GM: On the Showtime broadcast they mentioned it was a slower, softer surface in the ring? Did you notice that? Did it affect you?

I knew it was a slow ring or whatever. I felt that when I got in there. My legs were in great shape. I really wasn’t worried about that. See, my conditioning is one thing that I can bank on. See, that was I in shape for an eight rounder. They never said that [it was going to be a ten rounder] .I didn’t find out it was a ten rounder until a week before the fight.

GM: How can the do that?

CW: I don’t know. They said they wanted to make one bout stand out from the rest _____that’s one of the reasons [Alexander] was sucking wind extra hard also. He thought it as supposed to be an eight, too.

GM: He seemed to hit a wall in the late rounds.

That’s one of things the announcers said, too. They said in the later rounds [on the tapes they viewed] he always faded. And I’m thinking, …” Damn. That would have helped me. “ If I had known he faded in the later rounds, I would have pushed him that much harder in the first couple of rounds when he was throwing punches. I had to pace myself. I normally don’t have to pace myself through a fight. I can just put my foot on the gas and push it straight through the fight. But when I found out it was a ten round fight and I had never been past six, I had to take some time off so I took them off in the early rounds. Had I known he fades in the end I’d have just ran wide open from the beginning. When he ran out of steam, I’d have been a little tired myself but not as tired as he was. I’m never going to let that happen again.

CW: I made some mistakes but it’s also some stuff I could have avoided if I had a tape. It would have made life a lot easier ____-I is so disappointed because I know what I am capable of. And once I can start translating what I do in the gym, under calmer circumstances when I am not quite as antsy or nervous… once that calmness translates into the ring when I am fighting it’s going to be a beautiful situation.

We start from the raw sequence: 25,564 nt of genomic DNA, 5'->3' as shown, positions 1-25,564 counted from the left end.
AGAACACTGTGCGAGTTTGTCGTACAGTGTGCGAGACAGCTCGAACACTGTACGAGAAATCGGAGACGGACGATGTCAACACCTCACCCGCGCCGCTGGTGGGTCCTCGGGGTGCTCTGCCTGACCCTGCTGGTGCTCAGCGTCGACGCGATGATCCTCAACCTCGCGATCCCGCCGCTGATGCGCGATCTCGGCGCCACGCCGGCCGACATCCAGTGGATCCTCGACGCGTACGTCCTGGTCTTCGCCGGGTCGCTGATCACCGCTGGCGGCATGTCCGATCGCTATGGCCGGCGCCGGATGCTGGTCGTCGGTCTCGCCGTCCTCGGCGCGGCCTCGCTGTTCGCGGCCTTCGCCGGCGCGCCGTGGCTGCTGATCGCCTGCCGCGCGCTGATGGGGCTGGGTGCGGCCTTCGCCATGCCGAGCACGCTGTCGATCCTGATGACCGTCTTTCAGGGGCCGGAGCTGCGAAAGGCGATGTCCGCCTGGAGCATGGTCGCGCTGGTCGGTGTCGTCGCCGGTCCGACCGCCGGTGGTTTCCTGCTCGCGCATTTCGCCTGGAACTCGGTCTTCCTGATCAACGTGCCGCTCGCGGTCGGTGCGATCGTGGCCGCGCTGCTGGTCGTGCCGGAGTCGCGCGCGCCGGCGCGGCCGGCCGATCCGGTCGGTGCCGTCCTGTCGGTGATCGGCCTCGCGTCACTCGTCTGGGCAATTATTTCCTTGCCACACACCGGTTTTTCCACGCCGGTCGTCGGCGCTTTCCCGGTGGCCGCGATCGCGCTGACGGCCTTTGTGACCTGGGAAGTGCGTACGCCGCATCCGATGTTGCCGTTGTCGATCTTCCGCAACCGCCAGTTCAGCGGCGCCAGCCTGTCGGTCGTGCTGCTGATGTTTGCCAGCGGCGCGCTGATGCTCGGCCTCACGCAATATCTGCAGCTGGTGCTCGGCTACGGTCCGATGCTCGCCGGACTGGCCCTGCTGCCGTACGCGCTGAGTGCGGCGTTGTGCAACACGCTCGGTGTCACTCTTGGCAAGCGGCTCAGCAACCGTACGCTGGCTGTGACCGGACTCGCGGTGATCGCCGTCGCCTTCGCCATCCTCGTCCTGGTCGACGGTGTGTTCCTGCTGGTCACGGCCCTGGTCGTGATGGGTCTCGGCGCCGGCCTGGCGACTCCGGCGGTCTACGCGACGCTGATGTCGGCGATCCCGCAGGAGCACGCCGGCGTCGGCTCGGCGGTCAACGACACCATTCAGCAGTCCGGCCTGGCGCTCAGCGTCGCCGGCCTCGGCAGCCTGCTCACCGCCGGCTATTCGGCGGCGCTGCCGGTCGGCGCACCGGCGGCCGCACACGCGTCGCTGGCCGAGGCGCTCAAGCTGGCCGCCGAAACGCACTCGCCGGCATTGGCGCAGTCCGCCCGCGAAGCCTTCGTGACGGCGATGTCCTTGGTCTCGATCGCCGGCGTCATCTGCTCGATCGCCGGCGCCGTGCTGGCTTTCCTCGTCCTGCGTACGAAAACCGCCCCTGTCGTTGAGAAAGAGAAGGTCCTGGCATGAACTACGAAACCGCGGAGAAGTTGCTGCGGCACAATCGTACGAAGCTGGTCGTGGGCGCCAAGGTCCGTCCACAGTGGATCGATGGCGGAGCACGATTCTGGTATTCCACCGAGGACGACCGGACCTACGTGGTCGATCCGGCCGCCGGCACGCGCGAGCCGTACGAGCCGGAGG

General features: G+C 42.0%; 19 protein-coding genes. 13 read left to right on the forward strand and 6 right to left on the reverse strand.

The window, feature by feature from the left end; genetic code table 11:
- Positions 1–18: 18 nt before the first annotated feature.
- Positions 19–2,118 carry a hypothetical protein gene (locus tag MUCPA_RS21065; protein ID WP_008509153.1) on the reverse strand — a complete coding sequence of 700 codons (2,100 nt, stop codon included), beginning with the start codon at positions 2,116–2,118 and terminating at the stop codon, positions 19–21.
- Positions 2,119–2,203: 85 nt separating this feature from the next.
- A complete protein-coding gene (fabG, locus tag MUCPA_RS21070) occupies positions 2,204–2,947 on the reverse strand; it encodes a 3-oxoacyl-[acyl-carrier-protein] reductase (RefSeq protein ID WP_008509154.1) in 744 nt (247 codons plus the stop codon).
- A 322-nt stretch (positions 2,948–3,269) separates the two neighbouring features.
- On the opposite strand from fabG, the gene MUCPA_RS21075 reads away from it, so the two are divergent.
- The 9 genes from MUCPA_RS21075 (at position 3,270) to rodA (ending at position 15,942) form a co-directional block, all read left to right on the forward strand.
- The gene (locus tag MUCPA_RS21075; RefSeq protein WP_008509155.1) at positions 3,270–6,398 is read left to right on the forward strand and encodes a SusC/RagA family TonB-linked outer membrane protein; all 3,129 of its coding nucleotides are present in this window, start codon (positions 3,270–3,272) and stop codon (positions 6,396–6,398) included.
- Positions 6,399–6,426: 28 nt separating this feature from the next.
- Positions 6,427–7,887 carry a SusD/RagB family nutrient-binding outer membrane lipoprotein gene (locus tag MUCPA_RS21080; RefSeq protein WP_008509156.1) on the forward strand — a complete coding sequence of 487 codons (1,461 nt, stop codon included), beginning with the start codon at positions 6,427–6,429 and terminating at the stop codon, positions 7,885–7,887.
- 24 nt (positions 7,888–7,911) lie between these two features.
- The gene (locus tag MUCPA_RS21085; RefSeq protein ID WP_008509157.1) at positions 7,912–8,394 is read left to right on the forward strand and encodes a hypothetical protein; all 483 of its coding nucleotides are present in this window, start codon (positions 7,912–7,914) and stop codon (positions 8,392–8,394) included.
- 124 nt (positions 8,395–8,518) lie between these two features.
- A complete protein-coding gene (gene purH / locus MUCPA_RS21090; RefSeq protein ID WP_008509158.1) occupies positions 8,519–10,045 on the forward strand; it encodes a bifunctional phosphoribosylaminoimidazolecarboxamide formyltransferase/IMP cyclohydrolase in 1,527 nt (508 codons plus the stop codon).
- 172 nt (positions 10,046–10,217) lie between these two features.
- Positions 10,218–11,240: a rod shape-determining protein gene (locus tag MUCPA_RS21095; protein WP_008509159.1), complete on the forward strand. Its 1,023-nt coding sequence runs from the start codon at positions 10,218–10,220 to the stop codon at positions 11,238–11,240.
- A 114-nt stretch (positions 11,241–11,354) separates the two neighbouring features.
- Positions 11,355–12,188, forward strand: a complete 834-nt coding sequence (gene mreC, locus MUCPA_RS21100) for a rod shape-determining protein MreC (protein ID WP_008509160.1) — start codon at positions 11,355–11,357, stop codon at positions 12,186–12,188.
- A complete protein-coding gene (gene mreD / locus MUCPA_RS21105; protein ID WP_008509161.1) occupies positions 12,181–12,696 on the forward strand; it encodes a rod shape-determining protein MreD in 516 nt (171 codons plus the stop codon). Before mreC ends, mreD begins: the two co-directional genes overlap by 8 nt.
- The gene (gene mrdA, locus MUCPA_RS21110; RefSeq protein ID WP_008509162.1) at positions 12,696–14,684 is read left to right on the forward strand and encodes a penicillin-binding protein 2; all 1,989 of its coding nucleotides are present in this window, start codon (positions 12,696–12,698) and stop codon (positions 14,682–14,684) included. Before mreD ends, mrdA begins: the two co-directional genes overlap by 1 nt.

GM: How much do refs effect you during a fight ?

I don’t really pay much attention to them. Luckily so far to this point, I haven’t had a ref that bothered me. I just listen to his commands and that’s about it.

GM: We had talked about finding you a new nickname but watching the fight , I think the name fits considering how polite you were to the ref and how you fight .

The Gentleman …That basically encompasses the things that I am about. That’s what I strive to be. A lot of people tell me that am what I am.
GM: How do you feel about open scoring? :

CW: It can help the sport and it could hurt it. For people that are ahead, they could cruise or showboat. [But] It can make for a more exciting fight. If the guy is down, he will push that much harder to get back in. It can keep judges honest. It would help the sport in that aspect.

Writer's Note: In this day and age of self hyping fighters who campaign mainly in the press as opposed to the ring , it’s are to hear a fighter speak so candidly. Hopefully as success comes, Mr. Witherspoon will continue to remain true to himself and to the sport he so earnestly wishes to represent in a positive light as well as excel in. My thanks to him for taking time out of his night to speak with me.

Gabriel at: Coyotefeather2000@yahoo.com
© Copyright / All Rights reserved: Doghouse Boxing 1998-2006